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Aubri Stogsdill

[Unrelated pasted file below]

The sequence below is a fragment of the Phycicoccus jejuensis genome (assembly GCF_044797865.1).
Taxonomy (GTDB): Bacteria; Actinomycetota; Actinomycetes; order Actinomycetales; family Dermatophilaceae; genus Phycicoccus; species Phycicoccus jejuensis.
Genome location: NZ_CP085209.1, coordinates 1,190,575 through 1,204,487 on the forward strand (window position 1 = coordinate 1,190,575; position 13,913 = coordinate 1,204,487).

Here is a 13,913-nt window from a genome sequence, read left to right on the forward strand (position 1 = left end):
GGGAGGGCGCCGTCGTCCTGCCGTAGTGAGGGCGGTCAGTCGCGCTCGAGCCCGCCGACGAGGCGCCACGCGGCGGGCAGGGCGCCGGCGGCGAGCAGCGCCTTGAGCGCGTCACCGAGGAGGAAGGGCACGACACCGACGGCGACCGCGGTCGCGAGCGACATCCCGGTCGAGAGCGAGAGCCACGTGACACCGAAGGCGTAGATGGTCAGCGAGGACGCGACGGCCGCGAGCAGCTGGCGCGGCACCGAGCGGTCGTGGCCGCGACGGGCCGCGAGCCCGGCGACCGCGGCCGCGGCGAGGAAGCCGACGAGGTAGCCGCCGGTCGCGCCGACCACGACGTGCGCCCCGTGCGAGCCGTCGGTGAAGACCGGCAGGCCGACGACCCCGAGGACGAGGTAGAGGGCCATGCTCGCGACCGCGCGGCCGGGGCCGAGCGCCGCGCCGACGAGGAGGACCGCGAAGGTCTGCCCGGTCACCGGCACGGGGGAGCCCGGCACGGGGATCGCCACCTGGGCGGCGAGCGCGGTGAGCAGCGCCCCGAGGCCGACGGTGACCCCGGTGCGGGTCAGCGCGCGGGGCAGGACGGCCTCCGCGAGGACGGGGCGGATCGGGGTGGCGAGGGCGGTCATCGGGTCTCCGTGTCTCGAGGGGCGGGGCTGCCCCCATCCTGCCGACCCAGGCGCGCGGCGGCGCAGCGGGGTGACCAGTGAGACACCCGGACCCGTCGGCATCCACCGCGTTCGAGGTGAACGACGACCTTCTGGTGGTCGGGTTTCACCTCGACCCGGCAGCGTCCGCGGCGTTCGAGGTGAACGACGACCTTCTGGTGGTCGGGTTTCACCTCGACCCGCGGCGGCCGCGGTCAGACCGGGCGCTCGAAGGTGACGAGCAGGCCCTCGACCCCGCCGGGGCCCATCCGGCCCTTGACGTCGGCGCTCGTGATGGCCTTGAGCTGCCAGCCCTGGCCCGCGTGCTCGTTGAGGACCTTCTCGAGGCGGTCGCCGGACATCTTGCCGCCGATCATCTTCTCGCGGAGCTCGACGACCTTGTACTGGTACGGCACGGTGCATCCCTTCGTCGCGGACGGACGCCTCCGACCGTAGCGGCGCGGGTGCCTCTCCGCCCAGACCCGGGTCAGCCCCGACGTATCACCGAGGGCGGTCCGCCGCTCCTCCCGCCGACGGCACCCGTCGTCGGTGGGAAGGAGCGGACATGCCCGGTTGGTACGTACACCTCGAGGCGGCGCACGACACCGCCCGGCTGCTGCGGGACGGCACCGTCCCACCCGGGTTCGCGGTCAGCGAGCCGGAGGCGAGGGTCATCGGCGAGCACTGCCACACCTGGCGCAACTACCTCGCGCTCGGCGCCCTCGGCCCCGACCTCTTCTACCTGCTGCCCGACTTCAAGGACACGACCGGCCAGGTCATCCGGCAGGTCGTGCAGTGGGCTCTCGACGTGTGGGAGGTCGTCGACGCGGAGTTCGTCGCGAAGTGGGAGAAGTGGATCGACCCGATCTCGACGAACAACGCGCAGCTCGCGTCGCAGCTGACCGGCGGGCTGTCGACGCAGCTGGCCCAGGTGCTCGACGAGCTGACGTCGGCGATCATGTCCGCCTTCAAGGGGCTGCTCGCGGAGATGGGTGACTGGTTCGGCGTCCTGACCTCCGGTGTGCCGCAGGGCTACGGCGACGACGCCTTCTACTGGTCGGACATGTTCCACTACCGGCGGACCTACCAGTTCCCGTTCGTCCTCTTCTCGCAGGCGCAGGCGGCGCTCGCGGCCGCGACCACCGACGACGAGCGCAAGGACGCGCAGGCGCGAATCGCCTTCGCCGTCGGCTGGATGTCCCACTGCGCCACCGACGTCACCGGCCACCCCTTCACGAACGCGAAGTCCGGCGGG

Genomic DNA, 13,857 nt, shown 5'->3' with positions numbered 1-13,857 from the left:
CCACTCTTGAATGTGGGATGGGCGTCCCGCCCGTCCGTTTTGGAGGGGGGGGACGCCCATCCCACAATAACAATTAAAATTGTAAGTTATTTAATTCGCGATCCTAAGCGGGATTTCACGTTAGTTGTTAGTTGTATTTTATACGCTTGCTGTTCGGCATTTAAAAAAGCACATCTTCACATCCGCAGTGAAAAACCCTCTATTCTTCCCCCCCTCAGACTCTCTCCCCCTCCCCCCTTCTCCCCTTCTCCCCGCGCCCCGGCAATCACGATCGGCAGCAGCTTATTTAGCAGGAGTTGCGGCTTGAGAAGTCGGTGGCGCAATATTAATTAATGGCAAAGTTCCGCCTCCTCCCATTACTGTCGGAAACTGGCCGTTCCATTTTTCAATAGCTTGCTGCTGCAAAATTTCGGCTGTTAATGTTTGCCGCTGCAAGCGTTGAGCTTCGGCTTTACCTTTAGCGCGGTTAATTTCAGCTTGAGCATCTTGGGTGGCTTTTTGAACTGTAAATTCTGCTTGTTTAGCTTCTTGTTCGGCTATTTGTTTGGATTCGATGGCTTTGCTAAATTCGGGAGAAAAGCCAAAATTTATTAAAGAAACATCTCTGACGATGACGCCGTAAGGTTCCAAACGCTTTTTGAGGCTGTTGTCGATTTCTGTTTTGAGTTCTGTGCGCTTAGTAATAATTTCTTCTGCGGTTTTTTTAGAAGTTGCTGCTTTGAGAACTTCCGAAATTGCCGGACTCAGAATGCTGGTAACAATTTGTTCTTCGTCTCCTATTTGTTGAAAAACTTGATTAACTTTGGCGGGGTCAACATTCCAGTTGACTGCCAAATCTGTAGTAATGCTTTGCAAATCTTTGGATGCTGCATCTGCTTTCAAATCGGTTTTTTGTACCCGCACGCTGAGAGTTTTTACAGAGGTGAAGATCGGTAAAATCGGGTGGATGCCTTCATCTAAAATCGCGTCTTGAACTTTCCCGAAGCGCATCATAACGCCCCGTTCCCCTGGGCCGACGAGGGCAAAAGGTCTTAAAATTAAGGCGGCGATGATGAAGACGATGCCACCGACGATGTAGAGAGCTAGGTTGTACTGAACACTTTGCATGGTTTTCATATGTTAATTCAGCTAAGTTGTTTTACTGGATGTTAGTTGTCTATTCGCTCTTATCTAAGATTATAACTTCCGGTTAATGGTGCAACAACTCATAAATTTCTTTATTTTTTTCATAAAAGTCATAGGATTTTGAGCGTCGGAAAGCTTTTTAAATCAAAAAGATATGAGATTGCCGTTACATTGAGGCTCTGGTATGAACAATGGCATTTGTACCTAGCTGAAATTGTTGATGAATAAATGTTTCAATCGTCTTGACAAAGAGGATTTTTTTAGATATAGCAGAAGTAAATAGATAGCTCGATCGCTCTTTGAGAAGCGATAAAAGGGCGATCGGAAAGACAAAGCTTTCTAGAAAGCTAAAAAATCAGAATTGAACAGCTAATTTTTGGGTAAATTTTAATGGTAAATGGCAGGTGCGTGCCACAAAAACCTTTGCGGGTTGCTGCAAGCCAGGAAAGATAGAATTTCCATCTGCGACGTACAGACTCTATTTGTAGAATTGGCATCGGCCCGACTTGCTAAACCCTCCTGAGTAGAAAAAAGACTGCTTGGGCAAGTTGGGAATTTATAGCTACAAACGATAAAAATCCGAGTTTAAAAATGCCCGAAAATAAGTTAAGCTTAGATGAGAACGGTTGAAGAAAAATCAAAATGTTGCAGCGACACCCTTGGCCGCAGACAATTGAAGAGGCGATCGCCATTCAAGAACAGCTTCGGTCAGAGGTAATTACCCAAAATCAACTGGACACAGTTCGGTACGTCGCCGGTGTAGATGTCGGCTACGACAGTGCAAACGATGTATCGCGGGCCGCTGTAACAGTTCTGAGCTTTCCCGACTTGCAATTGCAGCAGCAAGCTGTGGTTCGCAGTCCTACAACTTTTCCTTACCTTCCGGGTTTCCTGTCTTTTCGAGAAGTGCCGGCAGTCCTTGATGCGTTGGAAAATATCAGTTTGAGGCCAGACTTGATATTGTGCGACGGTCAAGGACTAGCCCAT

Iconoclasm was certainly an issue at various points in the Byzantine empire. There is a significant amount of loss of art during this period simply because it was actually illegal in certain areas to make a rendering. This didn’t last too terribly long as the church again began to value the rendering of saints and Christ in order to be able to tell stories. Still, they wanted to be sure that people were not worshiping the actual image, but they were instead directing their worship to the entity behind the image. This is a significant shift to what we saw in the Early Jewish and Christian art. Before there was a significant amount of reverence for the command about graven images, but over time this reverence seems to be lost to some degree. While there is still a marked difference in the way the humans are portrayed, as there is a loss of realism in idealism that was found in Greek art in byzantine art, there is a significant amount of depictions of animals and people found in the churches. I would argue that the church may have taken depictions too far and ‘cut corners’ so to speak, in ways that may have broken this commandment. Yet, in a time when books were far more rare and fewer people would have been able to read, these depictions would likely have been helpful in communicating the stories found in scripture. This is such an interesting issue! It clearly caused a significant divide within the church and raised a lot of questions about what it meant to obey the commands of God!